- Quantifying and pricing risks or costs passed to the Service Provider under the Owner’s proposed commercial framework
- Identifying an optimal balance between ‘compliance’ to the proposed T&Cs (minimising departures which the Owner must concede) versus ‘departures’ (minimising headline price to be offered)
- Reviewing the potential for innovative alternative offers (particularly around incentives & risks) and ranking them in terms of acceptability and impact
- Supporting one or more reviews of the final offer from a commercial and legal perspective
- Preparing the team for commercial alignment discussions or negotiation sessions.
3. Organisation & Culture Stream
With a basic framework in place, the team has begun to form and this stage is about cementing the operational structure and organising principals at the foundation. The team and its leaders must take steps to understand each other’s skills and knowledge (and that of the team as a whole) in order to work effectively and plan ahead, and work also begins on developing a “vibe”. The all-important non-price elements of your bid are now being built.
Key activities in this stream typically cover:
- Identifying the principles which should be used to shape the organisation structure for the proposed team, then developing a coherent structure enabling clear accountability and agility
- Developing a charter of operations as a focus for the goals and culture of the proposed team
- Developing skills and knowledge in technical, human, and commercial areas which are relevant to the ‘essence’ of the solution and the approach being offered
- Developing the “vibe” – working with the team in a variety of real task-related situations whilst simultaneously developing shared awareness of self and team dynamics, and building the skills and behaviours that underpin high performance
- Ensuring through mock interviews and workshops that that a high-performance culture will be tangible during selection and delivery.
4. Staging & Methods Stream
It’s time to work on the project and develop an appreciation of job challenges and overall strategies for delivery. As well as the technical aspects of delivery, the team should spend time on framing and expressing integrated methods and approaches and developing the skills to communicate those effectively.
5. Pricing & Targets Stream
The proponent team needs a clear philosophy and plan for price and target development and should have an approach through to post-award phase. With this in place, the focus can turn to ways to fast track mobilisation to ensure success.
Key activities in this stream typically include:
- Building a clear pricing philosophy for both input costs and margin, that aligns to the published evaluation criteria
- Developing a pricing plan with clear tasks, accountabilities and timelines for constructing each price and non-price target required in the tender submission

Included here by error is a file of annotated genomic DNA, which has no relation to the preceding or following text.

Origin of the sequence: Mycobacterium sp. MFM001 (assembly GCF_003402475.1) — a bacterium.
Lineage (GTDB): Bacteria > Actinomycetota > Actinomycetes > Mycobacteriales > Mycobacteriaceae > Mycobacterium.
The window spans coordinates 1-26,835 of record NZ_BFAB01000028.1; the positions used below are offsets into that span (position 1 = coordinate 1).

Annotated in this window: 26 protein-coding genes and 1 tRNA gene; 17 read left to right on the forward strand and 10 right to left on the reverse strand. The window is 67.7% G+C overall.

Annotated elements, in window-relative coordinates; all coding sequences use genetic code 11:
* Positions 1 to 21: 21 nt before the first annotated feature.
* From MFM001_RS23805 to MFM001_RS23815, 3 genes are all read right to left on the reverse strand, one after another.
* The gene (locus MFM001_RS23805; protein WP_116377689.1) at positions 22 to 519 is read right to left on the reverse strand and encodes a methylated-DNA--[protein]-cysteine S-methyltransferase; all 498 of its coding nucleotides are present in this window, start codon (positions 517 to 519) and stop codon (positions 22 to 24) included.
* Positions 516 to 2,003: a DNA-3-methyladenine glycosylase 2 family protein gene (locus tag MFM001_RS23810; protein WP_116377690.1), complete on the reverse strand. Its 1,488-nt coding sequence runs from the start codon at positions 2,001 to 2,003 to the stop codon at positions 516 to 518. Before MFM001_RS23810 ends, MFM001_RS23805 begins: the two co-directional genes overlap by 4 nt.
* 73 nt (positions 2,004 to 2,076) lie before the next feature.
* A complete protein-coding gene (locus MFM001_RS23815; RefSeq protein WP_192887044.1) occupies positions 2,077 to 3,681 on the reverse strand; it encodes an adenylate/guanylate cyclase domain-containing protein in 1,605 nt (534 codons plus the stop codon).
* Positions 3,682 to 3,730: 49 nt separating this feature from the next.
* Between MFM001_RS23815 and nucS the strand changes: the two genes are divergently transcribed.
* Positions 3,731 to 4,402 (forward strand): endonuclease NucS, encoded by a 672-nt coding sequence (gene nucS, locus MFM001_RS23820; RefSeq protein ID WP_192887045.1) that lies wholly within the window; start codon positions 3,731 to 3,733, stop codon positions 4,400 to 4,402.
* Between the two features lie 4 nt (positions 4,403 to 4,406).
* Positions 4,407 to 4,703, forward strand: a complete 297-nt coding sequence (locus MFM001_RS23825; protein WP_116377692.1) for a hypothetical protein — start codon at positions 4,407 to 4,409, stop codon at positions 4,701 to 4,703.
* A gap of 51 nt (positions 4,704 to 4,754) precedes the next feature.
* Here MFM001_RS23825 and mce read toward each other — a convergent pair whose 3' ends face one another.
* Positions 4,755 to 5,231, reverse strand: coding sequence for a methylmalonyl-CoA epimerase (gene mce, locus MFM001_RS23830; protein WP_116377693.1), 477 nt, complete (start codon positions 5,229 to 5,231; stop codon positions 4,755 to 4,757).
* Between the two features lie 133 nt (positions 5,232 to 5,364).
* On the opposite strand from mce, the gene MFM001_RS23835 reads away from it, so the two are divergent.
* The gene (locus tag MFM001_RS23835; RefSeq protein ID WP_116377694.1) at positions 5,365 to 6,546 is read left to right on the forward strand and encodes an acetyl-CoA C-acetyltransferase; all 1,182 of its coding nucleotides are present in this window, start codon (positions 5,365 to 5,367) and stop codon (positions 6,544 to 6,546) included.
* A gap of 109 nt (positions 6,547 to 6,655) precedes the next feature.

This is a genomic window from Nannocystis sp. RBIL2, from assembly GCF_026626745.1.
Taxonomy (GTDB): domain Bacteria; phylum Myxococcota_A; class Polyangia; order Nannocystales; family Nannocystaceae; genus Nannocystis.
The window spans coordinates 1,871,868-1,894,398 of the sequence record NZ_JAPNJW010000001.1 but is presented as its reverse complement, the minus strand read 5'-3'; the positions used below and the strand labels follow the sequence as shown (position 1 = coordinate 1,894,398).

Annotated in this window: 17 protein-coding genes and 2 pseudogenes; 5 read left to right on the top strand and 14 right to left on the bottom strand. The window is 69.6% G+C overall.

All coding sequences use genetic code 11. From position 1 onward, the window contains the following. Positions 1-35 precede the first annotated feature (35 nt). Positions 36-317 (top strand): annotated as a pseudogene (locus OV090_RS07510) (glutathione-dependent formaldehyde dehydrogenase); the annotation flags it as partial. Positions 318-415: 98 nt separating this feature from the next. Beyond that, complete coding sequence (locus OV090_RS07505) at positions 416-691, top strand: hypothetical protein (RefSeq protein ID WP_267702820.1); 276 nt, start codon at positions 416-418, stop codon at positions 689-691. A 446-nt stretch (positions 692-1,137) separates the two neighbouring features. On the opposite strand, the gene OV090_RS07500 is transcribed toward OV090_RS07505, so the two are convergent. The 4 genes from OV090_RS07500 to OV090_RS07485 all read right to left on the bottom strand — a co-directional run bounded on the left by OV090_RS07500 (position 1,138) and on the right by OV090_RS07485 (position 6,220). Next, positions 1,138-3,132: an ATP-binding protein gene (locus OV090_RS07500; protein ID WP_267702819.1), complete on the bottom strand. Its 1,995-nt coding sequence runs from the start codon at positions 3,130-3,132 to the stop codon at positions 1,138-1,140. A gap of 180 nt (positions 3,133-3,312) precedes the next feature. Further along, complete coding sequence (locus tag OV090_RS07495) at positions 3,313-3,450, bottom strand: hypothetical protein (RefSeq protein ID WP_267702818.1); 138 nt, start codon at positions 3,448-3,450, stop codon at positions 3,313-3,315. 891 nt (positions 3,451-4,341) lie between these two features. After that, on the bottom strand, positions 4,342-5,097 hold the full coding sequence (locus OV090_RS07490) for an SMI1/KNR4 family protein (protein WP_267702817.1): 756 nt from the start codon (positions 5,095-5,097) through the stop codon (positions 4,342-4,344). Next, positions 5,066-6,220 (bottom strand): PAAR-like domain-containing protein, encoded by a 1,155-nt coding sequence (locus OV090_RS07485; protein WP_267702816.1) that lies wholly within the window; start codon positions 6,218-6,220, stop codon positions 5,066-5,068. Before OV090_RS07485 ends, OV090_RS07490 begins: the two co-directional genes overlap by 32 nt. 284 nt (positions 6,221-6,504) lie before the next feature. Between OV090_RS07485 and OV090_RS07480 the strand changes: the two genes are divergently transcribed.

- Testing the emerging price proposition against the pricing philosophy, in particular with respect to pricing of risks and coherence with the commercial terms
- Developing the approach and process for continuous improvement, including credibility of ongoing cost reduction methods, and the right balance between known improvements and ‘good faith’ expectations.
6. Submission & Logistics Stream
The design, development and production of a physical document is the final stage in the preparation process. Start by developing a structure and writing plan, refine content and then plan review and management.
“These workstreams are the visible manifestation of a proponent organisation which – to be successful – needs to be driven by an effective ‘core’ of management, leadership, and strategy / governance”, Ken explains.
Working through each area, and tailoring them for the individual client, the Systemix approach prepares proponents for both the price and people evaluation they will encounter during the process.
The importance of leadership
Generally, teams that ‘crank out the tender’ without creating an environment of effective management and leadership, are often perceived by the client as focused on the sale rather than focused on excellent delivery. Whilst task-focused management is essential to get the tender in the box, a high-performance team (with a high probability of success) requires effective leadership and governance. Any buying decision is highly influenced by intangible factors as calibrated by the degree of trust between buyer and seller, hence attention to these underpinning factors is essential.
When Systemix works with project teams, they focus on maintaining an undercurrent of conversations and interventions which enables effective functioning of the team – both during the bid phase and during delivery – always with one eye on the leadership dimension to ensure that the management, leadership, and governance is enabling the team to be the best that it can be.